Synopses & Reviews
This book examines the social bases of the European welfare state, and the interests developed in or against social policy by various classes of society, during the period 1875-1975 in Britain, France, Germany, Denmark, and Sweden. By analyzing the competing concerns of different social "actors" that lie behind the evolution of social policy, it explains why some nations had an easy time in developing a generous and solidaristic welfare state while others fought long and entrenched battles. In particular, the book examines the period after the Second World War and looks in detail at the state developed by the bourgeoisie in welfare policies. By casting its net across five nations and a whole century, the book attempts to establish a broad logic of interest behind the welfare state based on a very extensive range of archival material.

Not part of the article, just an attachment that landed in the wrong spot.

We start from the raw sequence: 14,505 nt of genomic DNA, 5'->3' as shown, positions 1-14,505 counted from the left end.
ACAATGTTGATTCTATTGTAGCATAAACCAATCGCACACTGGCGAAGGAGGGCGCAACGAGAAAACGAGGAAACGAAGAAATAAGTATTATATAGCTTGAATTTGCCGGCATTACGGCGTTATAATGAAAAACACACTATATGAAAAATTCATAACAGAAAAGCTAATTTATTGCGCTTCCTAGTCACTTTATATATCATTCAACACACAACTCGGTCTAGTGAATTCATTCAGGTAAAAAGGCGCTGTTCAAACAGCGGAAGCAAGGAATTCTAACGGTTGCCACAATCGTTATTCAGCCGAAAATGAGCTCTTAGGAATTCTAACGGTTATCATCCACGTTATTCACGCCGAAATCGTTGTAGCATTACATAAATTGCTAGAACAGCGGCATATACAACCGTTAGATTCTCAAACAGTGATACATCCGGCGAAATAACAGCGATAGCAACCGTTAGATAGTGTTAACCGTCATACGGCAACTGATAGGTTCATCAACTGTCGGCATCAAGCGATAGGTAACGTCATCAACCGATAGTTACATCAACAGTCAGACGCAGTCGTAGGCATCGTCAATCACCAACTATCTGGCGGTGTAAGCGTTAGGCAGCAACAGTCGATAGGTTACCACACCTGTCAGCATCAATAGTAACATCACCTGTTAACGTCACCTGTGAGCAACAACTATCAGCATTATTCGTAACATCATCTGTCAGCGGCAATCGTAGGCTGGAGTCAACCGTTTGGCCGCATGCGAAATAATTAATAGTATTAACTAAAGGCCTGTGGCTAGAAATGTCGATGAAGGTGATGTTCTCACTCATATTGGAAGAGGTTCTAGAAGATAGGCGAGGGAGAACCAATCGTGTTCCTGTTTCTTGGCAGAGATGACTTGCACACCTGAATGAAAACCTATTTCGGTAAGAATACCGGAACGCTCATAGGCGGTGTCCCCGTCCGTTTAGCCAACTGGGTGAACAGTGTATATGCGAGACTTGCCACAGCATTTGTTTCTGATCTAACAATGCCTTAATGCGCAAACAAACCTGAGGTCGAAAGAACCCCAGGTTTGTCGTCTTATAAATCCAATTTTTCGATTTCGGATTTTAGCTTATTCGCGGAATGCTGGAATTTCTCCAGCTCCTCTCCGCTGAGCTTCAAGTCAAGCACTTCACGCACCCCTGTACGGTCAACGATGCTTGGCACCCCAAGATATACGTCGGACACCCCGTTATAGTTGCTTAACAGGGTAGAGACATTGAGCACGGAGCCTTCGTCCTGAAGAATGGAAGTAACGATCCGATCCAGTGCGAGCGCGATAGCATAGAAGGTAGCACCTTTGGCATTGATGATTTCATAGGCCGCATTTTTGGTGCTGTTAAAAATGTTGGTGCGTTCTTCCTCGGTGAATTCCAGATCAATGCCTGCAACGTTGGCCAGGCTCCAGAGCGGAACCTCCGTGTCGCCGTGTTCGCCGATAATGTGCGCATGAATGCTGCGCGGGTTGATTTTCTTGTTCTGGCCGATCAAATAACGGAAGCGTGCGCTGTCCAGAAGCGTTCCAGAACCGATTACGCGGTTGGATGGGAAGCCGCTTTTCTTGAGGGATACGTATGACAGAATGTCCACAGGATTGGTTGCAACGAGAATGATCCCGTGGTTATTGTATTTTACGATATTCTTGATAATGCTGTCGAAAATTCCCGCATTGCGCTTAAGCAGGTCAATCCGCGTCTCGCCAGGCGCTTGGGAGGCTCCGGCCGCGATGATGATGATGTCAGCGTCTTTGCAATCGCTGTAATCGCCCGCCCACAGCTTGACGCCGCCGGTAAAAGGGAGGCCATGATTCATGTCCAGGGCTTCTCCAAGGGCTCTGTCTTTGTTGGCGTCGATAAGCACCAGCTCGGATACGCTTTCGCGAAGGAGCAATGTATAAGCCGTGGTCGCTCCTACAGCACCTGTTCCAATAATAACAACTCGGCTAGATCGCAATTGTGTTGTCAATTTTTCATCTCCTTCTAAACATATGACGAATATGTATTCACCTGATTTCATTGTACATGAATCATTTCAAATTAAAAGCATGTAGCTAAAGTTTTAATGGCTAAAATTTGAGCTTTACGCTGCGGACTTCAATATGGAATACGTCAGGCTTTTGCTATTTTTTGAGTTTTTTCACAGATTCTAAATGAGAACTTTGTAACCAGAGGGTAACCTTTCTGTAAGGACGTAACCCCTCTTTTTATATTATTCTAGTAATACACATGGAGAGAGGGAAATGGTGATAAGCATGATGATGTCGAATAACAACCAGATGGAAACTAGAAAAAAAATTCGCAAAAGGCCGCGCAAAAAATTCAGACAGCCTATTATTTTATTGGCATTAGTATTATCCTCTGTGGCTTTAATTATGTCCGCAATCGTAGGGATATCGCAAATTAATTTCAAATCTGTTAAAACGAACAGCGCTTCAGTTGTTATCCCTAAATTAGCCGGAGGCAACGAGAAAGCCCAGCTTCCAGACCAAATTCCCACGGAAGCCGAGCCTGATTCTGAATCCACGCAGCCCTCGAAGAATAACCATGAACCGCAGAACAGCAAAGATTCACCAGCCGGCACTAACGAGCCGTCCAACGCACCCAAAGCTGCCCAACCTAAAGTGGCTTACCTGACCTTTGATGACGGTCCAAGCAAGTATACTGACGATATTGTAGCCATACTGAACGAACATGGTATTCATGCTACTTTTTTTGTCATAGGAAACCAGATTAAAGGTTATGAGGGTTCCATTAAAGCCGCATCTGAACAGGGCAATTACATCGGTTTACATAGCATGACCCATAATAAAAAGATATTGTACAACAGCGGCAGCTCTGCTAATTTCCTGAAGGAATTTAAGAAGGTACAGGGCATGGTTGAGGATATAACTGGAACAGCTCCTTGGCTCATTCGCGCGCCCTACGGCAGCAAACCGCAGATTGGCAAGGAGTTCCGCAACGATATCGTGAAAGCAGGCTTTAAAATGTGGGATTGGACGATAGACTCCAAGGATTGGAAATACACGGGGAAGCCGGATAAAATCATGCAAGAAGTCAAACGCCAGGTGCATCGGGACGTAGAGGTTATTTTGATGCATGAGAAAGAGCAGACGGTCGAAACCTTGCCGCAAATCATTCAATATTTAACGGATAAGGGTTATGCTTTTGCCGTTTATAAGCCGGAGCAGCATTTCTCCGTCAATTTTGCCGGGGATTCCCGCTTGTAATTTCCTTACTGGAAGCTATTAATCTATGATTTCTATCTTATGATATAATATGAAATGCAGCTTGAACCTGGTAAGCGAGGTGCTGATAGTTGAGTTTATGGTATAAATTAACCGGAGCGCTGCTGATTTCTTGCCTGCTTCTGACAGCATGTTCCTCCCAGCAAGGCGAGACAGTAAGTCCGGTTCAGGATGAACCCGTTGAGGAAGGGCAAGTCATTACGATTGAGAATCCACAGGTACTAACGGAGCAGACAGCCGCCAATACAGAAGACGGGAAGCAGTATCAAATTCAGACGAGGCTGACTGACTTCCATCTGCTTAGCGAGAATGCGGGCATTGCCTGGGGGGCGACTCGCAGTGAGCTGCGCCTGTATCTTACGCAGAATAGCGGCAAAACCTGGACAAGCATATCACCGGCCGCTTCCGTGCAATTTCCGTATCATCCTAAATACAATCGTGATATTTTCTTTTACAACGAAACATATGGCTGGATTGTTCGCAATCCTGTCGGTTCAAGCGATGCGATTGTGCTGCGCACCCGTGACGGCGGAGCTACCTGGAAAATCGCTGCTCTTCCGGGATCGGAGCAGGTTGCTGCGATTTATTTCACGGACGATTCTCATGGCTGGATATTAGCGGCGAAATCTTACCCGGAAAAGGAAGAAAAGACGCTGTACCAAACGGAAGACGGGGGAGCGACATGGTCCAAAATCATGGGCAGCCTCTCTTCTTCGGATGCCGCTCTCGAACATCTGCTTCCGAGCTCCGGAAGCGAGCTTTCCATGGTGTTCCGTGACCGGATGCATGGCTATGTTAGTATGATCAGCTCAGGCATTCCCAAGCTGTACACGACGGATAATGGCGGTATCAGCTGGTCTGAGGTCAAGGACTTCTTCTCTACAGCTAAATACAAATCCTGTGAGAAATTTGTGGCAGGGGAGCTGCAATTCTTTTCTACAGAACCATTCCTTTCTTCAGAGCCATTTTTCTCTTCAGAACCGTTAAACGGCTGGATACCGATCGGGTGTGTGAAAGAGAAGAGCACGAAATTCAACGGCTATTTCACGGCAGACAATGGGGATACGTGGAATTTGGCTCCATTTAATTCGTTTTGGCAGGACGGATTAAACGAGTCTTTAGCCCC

Includes bibliographical references (p. 300-345) and index.
Table of Contents
Acknowledgments; Abbreviations; Introduction; 1. The origins of the solidaristic welfare state: Scandinavia; 2. The triumph of the solidaristic welfare state: Britain and Scandinavia; 3. The failure of the solidaristic welfare state: France and Germany; 4. From Beveridge back to Bismarck: the superannuation issue; 5. Solidarity by the back door; Conclusion; Bibliography; Index.